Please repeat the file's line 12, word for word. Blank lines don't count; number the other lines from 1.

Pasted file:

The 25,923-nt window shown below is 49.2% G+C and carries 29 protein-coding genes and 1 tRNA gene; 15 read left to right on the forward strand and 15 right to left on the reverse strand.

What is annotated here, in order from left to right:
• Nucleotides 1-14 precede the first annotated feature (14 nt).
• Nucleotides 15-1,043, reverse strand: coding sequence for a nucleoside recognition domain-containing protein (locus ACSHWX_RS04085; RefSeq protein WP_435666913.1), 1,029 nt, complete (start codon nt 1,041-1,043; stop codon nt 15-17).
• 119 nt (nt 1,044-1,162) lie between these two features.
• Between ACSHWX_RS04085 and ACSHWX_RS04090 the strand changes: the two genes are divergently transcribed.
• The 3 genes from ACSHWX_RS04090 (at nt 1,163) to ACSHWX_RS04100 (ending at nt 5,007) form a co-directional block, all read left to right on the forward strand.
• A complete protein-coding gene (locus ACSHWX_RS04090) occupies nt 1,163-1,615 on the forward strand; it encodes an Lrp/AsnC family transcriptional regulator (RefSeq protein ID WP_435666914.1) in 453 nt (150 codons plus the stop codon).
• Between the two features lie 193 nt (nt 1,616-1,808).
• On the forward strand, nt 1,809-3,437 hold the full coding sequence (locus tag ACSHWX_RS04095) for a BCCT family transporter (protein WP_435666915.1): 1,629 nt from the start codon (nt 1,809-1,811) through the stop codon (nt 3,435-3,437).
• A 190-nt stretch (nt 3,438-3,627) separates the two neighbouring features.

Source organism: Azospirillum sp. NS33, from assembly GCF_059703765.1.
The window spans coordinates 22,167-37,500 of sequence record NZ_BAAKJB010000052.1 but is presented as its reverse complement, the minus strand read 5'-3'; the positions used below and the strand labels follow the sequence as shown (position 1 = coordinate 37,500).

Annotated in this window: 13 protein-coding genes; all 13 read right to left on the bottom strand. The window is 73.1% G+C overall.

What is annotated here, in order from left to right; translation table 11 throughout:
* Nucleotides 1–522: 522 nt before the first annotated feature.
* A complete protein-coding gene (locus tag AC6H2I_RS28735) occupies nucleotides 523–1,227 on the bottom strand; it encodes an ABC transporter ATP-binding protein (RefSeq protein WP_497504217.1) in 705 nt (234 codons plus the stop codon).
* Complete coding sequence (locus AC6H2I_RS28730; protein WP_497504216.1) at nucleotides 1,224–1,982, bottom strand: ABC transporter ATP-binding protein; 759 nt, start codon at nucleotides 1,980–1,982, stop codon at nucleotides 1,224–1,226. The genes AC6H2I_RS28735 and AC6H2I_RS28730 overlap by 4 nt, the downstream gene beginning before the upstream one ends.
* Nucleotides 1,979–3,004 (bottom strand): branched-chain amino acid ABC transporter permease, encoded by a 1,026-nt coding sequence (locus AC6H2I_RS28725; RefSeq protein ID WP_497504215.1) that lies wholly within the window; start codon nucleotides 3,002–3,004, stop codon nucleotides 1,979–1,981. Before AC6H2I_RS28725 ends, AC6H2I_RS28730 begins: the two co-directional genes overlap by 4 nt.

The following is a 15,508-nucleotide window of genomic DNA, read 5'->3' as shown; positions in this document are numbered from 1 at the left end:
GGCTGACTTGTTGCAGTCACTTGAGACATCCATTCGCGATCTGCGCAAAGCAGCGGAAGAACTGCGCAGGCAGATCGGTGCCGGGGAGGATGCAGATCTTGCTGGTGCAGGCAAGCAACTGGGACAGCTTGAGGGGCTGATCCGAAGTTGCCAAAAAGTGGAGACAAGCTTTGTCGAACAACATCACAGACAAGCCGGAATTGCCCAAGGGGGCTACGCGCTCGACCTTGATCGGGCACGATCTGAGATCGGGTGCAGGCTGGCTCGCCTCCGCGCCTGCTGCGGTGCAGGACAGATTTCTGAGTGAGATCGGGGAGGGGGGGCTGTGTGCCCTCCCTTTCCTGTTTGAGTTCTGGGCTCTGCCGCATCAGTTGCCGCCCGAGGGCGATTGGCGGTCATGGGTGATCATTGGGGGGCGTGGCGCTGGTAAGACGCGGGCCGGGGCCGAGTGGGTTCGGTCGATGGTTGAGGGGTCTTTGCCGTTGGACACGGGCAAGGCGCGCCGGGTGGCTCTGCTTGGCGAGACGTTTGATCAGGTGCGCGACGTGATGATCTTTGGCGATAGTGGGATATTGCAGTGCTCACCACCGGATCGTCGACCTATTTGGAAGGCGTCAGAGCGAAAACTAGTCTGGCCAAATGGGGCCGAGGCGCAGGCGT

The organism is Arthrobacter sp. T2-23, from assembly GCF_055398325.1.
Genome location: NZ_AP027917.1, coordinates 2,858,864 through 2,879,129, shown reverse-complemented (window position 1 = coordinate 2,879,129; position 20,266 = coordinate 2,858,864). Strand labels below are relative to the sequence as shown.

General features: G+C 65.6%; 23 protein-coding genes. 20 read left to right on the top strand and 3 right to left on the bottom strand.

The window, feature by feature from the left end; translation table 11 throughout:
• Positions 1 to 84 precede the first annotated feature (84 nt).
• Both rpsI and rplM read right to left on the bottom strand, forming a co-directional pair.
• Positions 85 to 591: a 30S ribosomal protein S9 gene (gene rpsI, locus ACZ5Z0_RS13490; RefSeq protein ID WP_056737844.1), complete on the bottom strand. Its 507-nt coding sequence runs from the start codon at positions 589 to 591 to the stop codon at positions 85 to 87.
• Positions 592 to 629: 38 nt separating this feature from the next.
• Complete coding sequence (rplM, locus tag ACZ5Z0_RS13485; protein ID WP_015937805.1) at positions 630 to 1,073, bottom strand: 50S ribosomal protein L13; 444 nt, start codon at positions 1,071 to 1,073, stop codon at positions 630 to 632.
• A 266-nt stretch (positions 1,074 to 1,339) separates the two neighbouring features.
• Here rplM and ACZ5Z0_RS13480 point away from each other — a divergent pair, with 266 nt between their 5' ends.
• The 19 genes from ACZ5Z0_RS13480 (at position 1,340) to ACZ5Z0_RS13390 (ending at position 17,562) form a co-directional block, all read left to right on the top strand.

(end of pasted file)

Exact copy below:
Source organism: Azospirillum sp. NS33, from assembly GCF_059703765.1.